Somebody once told me—I don’t know if this is true, but it should be—that when you see people in their 60s or 70s with really weird hair, it’s because most people tend to keep whatever hairstyle they were wearing from the time they were happiest in life. So when you see an old lady wearing a beehive, it’s because it’s from a time when she was most happy.
I think that’s true about music as well.
Your legacy is not going to matter when you’re dead. When you’re dead, who cares? You’re gone. A person wants to have a legacy because, as their life drifts away, they can know that people will like them. It’s consolation for the last moments of life: that’s what legacy really means.
“A human being should be able to change a diaper, plan an invasion, butcher a hog, conn a ship, design a building, write a sonnet, balance accounts, build a wall, set a bone, comfort the dying, take orders, give orders, cooperate, act alone, solve equations, analyze a new problem, pitch manure, program a computer, cook a tasty meal, fight efficiently, die gallantly. Specialization is for insects.”—Robert A. Heinlein
When the body remains still and the mind is forced to do something repetitive, the human inside us rebels.
The average job now is done by someone who is stationary in front of some kind of screen. Someone who has just one overriding interest is tunnel-visioned, a bore, but also a specialist, an expert. Welcome to the monopathic world, a place where only the single-minded can thrive. Of course, the rest of us are very adept at pretending to be specialists. We doctor our CVs to make it look as if all we ever wanted to do was sell mobile homes or Nespresso machines. It’s common sense, isn’t it, to try to create the impression that we are entirely focused on the job we want? And wasn’t it ever thus?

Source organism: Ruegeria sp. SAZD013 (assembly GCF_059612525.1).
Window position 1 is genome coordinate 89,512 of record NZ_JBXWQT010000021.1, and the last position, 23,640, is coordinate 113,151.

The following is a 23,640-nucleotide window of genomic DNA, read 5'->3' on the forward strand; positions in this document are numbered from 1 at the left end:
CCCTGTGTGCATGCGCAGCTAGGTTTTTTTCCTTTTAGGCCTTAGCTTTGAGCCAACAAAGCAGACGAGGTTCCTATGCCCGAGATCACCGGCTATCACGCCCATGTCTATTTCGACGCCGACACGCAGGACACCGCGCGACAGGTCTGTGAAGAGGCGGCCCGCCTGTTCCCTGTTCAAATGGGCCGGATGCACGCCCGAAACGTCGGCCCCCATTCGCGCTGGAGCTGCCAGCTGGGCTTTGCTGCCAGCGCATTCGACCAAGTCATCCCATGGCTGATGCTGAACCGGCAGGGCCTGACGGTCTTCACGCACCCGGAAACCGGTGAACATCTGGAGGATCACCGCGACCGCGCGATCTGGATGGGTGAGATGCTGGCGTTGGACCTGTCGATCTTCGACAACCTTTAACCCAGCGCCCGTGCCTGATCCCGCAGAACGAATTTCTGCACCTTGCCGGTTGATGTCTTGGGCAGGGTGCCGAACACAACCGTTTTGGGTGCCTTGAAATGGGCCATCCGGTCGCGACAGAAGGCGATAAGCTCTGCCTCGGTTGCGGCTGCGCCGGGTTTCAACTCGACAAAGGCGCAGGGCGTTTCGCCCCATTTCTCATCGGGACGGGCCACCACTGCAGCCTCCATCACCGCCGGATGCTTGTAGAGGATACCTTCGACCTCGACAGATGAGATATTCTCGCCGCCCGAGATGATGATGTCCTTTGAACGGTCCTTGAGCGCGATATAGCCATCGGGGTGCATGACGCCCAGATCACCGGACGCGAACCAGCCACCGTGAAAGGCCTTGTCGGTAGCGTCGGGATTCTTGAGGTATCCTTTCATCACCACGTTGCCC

In fact, it wasn’t. Classically, a polymath was someone who ‘had learnt much’, conquering many different subject areas. As the 15th-century polymath Leon Battista Alberti — an architect, painter, horseman, archer and inventor — wrote: ‘a man can do all things if he will’. During the Renaissance, polymathy became part of the idea of the ‘perfected man’, the manifold master of intellectual, artistic and physical pursuits. Leonardo da Vinci was said to be as proud of his ability to bend iron bars with his hands as he was of the Mona Lisa.
Twigger argues, and we’d agree, that the best ideas come from a cross-pollination of seemingly unrelated fields. Sometimes we think we need to specialize to survive, but maybe the future will better reward “Expert Generalists.”